Peer Support: Beliefs and Ideas

From Wellness Recovery Action Plan and Peer Support: Personal, Group and Program Development by Mary Ellen Copeland and Shery Mead

It is important to notice how our beliefs and ideas affect how we do Peer Support. If we don’t pay attention, we may end up doing to each other what’s been done to us, and we may behave in old ways to get what we need.  If we can learn to stand back from our own perspective and remember that we’ve all had different messages about illness and help, we’ll find that we can build more trusting, healing, and respectful relationships.

Mental Health Language Regular People Language
  • Chronic
  • In Recovery
  • Symptoms
  • Experiences
  • “High/Low Functioning”
  • “Having a good/bad day”
  • Manipulative
  • Strategic
  • “My Client”
  • People I work with
  • Referred to by diagnosis
  • Person
  • “The mentally ill”
  • People
  • Non-compliant
  • Not in agreement with me
  • Treatment resistant
  • Considering other options
  • Safety
  • Feeling supported enough to try new things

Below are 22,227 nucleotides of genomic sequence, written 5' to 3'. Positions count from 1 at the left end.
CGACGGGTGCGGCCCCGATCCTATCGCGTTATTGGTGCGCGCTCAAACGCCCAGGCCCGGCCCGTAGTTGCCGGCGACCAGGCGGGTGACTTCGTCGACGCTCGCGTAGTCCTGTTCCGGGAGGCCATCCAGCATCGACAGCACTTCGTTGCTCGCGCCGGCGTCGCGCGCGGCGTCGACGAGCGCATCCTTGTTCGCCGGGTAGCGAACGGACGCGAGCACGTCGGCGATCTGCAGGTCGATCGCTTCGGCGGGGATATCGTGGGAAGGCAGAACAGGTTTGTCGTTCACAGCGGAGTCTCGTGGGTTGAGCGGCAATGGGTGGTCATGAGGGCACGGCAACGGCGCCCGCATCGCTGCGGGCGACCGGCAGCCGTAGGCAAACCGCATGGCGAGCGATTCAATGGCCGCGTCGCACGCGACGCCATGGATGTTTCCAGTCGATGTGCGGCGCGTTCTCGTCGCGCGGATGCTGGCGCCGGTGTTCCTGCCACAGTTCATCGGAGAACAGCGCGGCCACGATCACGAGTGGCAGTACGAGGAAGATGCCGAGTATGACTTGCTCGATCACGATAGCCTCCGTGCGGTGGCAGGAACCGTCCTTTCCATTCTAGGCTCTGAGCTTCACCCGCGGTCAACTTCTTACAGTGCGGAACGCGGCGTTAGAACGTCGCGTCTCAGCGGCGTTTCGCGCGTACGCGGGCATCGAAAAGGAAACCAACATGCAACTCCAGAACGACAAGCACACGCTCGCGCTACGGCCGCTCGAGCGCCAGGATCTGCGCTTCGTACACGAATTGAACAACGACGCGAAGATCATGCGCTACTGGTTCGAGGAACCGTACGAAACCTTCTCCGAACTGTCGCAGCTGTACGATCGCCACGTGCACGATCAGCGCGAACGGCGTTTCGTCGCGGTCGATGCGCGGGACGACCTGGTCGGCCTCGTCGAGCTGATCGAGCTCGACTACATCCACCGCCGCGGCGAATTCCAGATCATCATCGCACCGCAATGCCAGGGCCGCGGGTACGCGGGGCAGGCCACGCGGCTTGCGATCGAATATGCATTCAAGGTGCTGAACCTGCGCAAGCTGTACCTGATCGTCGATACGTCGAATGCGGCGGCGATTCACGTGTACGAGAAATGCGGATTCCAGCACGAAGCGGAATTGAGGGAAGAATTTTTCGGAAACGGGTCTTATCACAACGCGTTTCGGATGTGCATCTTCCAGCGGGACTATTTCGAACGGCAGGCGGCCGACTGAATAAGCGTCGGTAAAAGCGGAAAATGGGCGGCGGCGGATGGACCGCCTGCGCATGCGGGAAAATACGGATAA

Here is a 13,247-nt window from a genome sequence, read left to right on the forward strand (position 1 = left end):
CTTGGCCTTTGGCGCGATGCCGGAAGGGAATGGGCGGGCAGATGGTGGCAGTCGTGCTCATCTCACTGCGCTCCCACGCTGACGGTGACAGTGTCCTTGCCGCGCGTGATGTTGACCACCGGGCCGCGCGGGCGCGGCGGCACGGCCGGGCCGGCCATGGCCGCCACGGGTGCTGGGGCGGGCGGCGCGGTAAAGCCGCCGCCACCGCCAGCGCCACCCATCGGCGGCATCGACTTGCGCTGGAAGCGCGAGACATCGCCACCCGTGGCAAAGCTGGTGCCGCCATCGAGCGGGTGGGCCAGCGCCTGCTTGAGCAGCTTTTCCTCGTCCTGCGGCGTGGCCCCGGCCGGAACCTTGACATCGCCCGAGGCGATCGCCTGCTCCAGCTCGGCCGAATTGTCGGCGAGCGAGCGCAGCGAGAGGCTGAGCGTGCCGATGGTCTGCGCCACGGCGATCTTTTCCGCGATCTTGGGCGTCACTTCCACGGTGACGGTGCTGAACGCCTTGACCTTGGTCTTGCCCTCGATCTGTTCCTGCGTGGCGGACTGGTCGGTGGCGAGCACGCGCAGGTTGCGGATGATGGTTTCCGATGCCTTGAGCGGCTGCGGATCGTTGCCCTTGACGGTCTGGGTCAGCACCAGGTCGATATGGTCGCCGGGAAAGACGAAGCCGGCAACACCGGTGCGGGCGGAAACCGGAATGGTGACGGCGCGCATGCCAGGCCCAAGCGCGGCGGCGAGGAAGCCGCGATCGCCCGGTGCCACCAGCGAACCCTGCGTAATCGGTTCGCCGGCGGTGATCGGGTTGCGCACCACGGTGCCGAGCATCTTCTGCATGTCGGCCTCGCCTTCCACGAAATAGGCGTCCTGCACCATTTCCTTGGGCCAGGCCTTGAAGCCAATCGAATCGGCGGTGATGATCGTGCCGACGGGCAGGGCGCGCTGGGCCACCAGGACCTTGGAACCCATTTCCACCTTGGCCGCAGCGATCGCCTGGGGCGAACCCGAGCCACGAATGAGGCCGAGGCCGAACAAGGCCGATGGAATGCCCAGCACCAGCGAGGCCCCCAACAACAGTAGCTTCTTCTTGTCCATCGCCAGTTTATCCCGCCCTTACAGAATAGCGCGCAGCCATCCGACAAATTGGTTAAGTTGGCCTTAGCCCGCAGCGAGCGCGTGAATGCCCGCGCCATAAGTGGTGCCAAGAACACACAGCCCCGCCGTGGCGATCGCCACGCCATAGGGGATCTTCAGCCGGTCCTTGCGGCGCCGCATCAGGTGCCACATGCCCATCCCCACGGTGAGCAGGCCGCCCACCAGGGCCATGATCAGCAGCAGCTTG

• Decompensate
  • Having a bad day

Practice transforming these statements to fit with the Peer Support model.

  • “The consumers in my program are unmotivated.”

Instead I could say ___________________________________________

  • “Maybe I should call the crisis line for you…”

Instead I could say ___________________________________________

  • “Staff here are more recovered than members.”

Instead I could say ___________________________________________

  • “She’s fragile/in crisis.”

Instead I could say ___________________________________________

  • “Staff should have good boundaries and never give out their home phone numbers.”

Instead I could say ___________________________________________

  • “No one ever wants to help me.”

Instead I could say ___________________________________________

  • “We don’t take calls regarding suicidal feelings, call Crisis.”

Instead I could say ___________________________________________

Some possible responses:

  • People here have been taught to have low expectations.
  • How can I support you in doing what you need to do?
  • We’re all working on our recovery and we all have good and bad days.
  • She has survived a lot and will get through this tough time.
  • It is good to figure out where and when to set limits.
  • I feel pretty isolated.
  • I’m a little scared about what’s going on for you, how can we figure this out together?

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